Ryan: All about the relationships, making yourself feel accessible. When the role was introduced, a lot of people thought i was there to tell them what they’re doing wrong. Offering extra PD. Showing my personality, humor.


Find YOUR Unique Voice as a Coach!

We know that coaching conversations are an art. Finding just the right questions, just the right tone, and just the right phrases for YOU as an instructional coach, that work just right with your coachees, is a special skill. When we hear highly experienced coaches having a coaching conversation, their conversational choices seem so natural and easy. That’s because they have found their voice as a coach! Are you ready to find yours?

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SHOW NOTES continued…

In what ways is the role misunderstood (by teachers & leaders)? How do you address those issues?

Ryan: Coaches are seen as someone who’s there to “fix me” – whenever someone has an office, people perceive it as an admin role. Tried to make my office not look like an office, more as a space for people to come and work. Make sure admin isn’t sending people to you, you are going out to find them. Perception is so important.

Amy: Faculty meeting to introduce the coaching team. We put the words on the slide: We’re not here to evaluate. When teachers brought up goals, admin would say ‘Have you considered working on your goal with a coach this year?” Teachers need to trust you and be able to be vulnerable with you.

Diana: Addressing misconceptions consistently. Being visible as a coach. You have to address misconceptions otherwise it w

Kim: redirection: showing what your role is through what you do, as well as what you don’t do.

Joel: Modeling: I’m learning too. Being vulnerable, “I’m not sure, but let’s work through that together”. Accessibility – how do you react when people stop you in the hallway. Being present.

When you’ve seen it done really well, what made coaching successful?

Joel: Knowing how people can get in touch with you. Clear communication. It worked really well in ISLux. Transparent with actions in terms of actions & how we could be found. Availability in in rooms and spaces outside and office. Clear guidelines of who we are and why we’re doing it. How is this improving learning? How are we improving learning? Communication & reflection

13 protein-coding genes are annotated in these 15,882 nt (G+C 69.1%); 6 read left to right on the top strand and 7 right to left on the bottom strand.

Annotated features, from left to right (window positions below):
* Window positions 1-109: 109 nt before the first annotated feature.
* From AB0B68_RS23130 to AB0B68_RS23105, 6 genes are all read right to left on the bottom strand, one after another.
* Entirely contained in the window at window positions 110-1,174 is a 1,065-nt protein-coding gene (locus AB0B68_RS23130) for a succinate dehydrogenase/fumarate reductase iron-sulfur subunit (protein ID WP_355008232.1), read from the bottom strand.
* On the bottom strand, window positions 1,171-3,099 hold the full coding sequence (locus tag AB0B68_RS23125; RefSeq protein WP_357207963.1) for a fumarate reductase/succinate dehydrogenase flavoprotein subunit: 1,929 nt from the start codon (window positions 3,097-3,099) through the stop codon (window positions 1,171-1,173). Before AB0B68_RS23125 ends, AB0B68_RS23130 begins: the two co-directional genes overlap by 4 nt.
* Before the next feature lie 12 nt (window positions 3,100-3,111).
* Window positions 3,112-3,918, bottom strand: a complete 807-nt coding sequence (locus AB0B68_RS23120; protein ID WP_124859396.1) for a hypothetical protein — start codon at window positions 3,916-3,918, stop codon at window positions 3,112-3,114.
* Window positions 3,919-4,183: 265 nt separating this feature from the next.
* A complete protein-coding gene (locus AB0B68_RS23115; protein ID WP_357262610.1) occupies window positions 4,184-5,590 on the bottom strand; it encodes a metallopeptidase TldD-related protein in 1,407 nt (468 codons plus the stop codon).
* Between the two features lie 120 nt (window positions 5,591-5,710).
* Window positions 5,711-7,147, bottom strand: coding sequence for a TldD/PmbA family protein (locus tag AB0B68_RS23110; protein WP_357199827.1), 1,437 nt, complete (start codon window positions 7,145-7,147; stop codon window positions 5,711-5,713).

Diana: How do we collect data and evidence to show that we’re making an impact. What evidence do we have that coaches are making an impact. Starts with having goals, and finding ways to measure, and then have opportunities to reflect. Builds confidence with the staff: here’s what they’re here to do, and here’s how we know it’s happening.

Amy: Collecting evidence all year to reflect on at the end of the year. Taking that evidence and be able to show the impact. Being visible, especially during home learning. Having a faculty meeting, coaching website with all the FAQs, being seen leading learning and being seen learning in school wide meetings, learning in physically visible spaces, coaching newsletter. Documentation!

Ryan: Work with admin to show the impact. Educating the admin on what this is. Show what coaching is, how it works and what it does.

Kim: Be reliable & trustworthy. Consistency in what you get so teachers know what to expect


Leverage the technology to transform your practice with COETAIL

The Certificate of Educational Technology & Information Literacy is a 5-course online certificate program designed for educators ready to embrace innovative, technology-rich learning. COETAIL will empower you to leverage the technology you have to transform your practice in order to positively impact learning for all students. COETAIL embraces a community approach to learning through annual global cohorts that connect you with engaged educators, and supportive facilitators, around the world. Graduates of COETAIL are confident, adaptable, connected educators ready to tackle any new challenge that comes their way!

All educators are welcome: classroom teachers, coaches, specialists, school leaders. The program is customizable for educators in any setting. COETAIL is for educators who are ready to transform their practice through innovative pedagogical practices, and committed to a 1.5 year professional learning experience in a global cohort.

Our annual COETAIL cohorts begin in January every year. The cohort will run from January through to the following May (1.5 years). Registration opens the October before the cohort begins.

Find out more: https://coetail.com